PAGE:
How Julia Child Made Americans Want To Be French Chefs

By | August 14, 2020

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Author and cook Julia Child during a 'Tonight Show' segment with host Johnny Carson on March 19, 1980 -- Photo by: Gene Arias/NBCU Photo Bank .

Julia Child was one of the first TV chefs, and with her PBS show The French Chef this large woman -- standing 6'2" in flats -- with the warbly voice inspired Americans to cook better. As an American who hadn't grown up wanting to be a chef, Child felt that all it took was some information and effort, and a suburban kitchen in Peoria could turn out dishes with the taste of Paris or Provence. Child became an evangelist for French cuisine, and for Americans who were unsatisfied with the oddly-shaped, colorful, mayonnaise-drenched dishes of the '50s, classic French fare hit the spot. Child had numerous TV shows over her career, and published upwards of 20 books, none more important than the 726-page Mastering The Art Of French Cooking (1961), which was arguably the most important cookbook of the 20th century.

Julia Child Never Wanted To Be A Chef

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Source: (Pinterest)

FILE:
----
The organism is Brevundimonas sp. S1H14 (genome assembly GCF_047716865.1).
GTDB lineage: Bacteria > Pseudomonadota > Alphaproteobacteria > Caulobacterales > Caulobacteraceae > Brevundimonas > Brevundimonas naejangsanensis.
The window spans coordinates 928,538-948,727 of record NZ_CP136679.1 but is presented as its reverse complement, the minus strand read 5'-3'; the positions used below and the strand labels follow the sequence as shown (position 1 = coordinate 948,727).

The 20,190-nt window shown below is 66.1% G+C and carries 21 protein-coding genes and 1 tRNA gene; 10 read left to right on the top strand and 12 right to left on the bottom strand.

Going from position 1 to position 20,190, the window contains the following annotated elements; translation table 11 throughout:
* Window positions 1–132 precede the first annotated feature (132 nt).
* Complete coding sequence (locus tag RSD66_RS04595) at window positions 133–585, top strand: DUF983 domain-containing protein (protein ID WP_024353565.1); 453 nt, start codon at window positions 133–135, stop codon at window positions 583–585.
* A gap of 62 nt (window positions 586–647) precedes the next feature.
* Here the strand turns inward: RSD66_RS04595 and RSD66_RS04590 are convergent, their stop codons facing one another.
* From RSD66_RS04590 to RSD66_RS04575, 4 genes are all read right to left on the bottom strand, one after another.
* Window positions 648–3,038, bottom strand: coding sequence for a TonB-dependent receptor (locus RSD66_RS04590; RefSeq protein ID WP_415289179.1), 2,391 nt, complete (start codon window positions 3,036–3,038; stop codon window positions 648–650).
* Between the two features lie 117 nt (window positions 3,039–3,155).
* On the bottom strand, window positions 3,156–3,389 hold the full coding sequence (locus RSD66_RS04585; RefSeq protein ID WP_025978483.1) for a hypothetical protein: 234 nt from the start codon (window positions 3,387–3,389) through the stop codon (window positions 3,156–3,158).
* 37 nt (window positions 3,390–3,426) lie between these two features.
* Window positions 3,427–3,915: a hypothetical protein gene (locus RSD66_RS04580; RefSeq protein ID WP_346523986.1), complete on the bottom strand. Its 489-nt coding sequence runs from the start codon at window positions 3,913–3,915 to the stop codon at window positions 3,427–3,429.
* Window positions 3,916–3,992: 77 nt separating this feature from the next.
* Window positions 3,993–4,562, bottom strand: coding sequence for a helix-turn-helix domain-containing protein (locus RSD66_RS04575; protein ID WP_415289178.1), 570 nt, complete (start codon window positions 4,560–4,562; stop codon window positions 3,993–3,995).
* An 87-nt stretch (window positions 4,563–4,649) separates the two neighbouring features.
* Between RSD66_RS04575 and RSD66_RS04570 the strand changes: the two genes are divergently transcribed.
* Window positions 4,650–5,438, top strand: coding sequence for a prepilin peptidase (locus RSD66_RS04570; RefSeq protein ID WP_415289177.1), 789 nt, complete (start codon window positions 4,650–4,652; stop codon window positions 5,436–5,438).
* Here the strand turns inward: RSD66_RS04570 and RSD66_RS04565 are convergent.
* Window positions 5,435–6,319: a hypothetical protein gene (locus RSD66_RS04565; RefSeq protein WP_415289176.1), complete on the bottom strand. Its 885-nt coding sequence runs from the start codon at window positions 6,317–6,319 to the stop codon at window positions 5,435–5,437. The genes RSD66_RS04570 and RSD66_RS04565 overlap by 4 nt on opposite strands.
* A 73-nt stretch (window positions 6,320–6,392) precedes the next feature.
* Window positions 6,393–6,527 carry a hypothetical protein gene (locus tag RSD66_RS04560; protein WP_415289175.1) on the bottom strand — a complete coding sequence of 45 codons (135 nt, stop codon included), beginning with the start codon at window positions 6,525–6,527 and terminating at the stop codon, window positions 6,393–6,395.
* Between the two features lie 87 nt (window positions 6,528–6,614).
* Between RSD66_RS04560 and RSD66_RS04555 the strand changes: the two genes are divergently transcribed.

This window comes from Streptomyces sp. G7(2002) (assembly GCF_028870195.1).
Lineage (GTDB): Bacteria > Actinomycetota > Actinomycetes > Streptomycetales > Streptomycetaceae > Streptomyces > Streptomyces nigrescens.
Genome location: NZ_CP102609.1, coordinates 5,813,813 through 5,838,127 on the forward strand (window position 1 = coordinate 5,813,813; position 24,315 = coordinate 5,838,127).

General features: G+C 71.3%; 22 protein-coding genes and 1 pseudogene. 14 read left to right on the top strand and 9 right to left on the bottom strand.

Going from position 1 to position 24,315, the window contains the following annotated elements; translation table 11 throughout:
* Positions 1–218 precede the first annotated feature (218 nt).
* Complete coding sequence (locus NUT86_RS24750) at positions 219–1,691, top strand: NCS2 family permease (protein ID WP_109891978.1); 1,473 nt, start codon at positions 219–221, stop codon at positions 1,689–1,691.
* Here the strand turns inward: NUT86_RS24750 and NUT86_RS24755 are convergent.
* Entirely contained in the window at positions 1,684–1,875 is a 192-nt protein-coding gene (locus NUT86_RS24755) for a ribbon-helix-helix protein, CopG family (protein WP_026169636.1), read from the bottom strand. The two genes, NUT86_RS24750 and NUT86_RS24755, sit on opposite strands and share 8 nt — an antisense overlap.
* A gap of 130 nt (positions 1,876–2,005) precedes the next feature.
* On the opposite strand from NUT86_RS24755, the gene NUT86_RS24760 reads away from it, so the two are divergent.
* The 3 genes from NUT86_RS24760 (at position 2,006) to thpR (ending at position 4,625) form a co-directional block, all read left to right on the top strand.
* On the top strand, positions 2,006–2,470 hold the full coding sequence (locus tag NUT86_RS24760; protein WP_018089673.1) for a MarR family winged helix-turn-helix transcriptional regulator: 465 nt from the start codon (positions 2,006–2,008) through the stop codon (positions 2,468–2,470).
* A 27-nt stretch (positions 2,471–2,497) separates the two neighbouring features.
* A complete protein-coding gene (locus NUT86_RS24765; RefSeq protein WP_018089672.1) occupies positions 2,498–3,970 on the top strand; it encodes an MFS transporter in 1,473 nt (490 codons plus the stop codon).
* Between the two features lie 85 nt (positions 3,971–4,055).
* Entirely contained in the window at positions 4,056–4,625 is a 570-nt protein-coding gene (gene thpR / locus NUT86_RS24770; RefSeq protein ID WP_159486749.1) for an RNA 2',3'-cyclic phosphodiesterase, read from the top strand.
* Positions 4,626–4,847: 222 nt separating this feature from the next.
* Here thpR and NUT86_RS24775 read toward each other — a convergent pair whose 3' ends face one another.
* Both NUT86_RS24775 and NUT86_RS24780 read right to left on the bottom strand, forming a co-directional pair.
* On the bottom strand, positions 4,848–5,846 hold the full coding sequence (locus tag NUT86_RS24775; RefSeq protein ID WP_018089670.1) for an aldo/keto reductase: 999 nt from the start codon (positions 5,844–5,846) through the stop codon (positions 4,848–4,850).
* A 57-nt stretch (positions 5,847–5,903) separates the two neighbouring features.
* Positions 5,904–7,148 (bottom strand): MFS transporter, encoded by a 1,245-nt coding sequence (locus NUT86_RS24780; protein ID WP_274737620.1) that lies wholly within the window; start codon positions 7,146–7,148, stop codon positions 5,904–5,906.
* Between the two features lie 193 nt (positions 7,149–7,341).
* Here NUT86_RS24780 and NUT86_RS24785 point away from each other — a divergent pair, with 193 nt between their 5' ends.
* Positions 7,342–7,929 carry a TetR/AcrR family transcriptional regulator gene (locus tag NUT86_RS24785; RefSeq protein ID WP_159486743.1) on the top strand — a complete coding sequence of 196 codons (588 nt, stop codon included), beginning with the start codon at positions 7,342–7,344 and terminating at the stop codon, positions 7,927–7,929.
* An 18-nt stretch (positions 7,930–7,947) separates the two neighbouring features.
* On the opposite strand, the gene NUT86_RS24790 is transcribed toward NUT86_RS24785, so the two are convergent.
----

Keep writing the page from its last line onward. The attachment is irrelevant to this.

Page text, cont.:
Julia Child initially wanted to be a novelist, and when she graduated from Smith in 1934, she tried to pursue that dream with The New Yorker, but they turned her down. She got a job as a copywriter. She had no desire to be a chef, but decided to join the war effort during World War II, volunteering with the hopes of being a spy. She served in the Office of Strategic Services, managing communications, which is where she met Paul Child, a diplomat and art lover; the couple married in 1946. In 1948, they moved to Paris, where Paul introduced her to fine French cuisine. As a new bride, the first time she tried to cook for her husband, but the meal was a disaster. And so, while in France, she decided to attend Le Cordon Bleu and eventually graduated first in her class. However, she failed her first exam at Le Cordon Bleu, so she cooked the recipes again at home to learn the recipes she had failed. Her experience encapsulated her attitude, for as she said, “the only real stumbling block is fear of failure. In cooking you’ve got to have a what-the-hell attitude.”